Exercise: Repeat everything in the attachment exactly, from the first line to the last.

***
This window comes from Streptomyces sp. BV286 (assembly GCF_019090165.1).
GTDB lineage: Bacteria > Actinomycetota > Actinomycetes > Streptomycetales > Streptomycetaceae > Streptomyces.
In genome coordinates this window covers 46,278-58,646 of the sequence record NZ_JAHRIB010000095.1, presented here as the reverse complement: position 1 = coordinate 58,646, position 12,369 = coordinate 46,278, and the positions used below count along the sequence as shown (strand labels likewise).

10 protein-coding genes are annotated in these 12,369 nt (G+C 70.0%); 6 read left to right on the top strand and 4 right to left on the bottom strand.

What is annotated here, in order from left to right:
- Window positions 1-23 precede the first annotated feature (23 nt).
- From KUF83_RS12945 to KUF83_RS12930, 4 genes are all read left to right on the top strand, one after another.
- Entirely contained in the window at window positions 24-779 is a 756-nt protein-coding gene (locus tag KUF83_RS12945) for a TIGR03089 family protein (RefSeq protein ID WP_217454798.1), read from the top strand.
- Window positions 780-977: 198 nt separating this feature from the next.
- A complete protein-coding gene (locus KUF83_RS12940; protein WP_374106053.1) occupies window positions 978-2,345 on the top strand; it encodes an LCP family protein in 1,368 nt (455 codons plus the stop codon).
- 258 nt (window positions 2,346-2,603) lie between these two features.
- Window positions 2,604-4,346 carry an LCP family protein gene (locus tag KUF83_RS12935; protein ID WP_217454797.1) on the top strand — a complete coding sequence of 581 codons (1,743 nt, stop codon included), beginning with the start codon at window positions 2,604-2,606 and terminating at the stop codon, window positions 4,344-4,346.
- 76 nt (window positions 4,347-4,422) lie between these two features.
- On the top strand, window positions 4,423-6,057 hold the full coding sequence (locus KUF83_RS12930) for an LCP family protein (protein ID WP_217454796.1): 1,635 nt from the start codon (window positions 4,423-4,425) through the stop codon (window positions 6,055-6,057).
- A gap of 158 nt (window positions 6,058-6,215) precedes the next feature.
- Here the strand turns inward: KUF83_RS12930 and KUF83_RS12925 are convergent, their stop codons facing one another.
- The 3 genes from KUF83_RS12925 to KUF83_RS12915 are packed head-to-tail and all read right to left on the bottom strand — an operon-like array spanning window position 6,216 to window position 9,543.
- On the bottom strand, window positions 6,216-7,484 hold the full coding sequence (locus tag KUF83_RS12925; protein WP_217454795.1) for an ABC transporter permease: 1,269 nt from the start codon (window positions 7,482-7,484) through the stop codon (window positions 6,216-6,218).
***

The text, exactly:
This window comes from Streptomyces sp. BV286 (assembly GCF_019090165.1).
GTDB lineage: Bacteria > Actinomycetota > Actinomycetes > Streptomycetales > Streptomycetaceae > Streptomyces.
In genome coordinates this window covers 46,278-58,646 of the sequence record NZ_JAHRIB010000095.1, presented here as the reverse complement: position 1 = coordinate 58,646, position 12,369 = coordinate 46,278, and the positions used below count along the sequence as shown (strand labels likewise).

10 protein-coding genes are annotated in these 12,369 nt (G+C 70.0%); 6 read left to right on the top strand and 4 right to left on the bottom strand.

What is annotated here, in order from left to right:
- Window positions 1-23 precede the first annotated feature (23 nt).
- From KUF83_RS12945 to KUF83_RS12930, 4 genes are all read left to right on the top strand, one after another.
- Entirely contained in the window at window positions 24-779 is a 756-nt protein-coding gene (locus tag KUF83_RS12945) for a TIGR03089 family protein (RefSeq protein ID WP_217454798.1), read from the top strand.
- Window positions 780-977: 198 nt separating this feature from the next.
- A complete protein-coding gene (locus KUF83_RS12940; protein WP_374106053.1) occupies window positions 978-2,345 on the top strand; it encodes an LCP family protein in 1,368 nt (455 codons plus the stop codon).
- 258 nt (window positions 2,346-2,603) lie between these two features.
- Window positions 2,604-4,346 carry an LCP family protein gene (locus tag KUF83_RS12935; protein ID WP_217454797.1) on the top strand — a complete coding sequence of 581 codons (1,743 nt, stop codon included), beginning with the start codon at window positions 2,604-2,606 and terminating at the stop codon, window positions 4,344-4,346.
- 76 nt (window positions 4,347-4,422) lie between these two features.
- On the top strand, window positions 4,423-6,057 hold the full coding sequence (locus KUF83_RS12930) for an LCP family protein (protein ID WP_217454796.1): 1,635 nt from the start codon (window positions 4,423-4,425) through the stop codon (window positions 6,055-6,057).
- A gap of 158 nt (window positions 6,058-6,215) precedes the next feature.
- Here the strand turns inward: KUF83_RS12930 and KUF83_RS12925 are convergent, their stop codons facing one another.
- The 3 genes from KUF83_RS12925 to KUF83_RS12915 are packed head-to-tail and all read right to left on the bottom strand — an operon-like array spanning window position 6,216 to window position 9,543.
- On the bottom strand, window positions 6,216-7,484 hold the full coding sequence (locus tag KUF83_RS12925; protein WP_217454795.1) for an ABC transporter permease: 1,269 nt from the start codon (window positions 7,482-7,484) through the stop codon (window positions 6,216-6,218).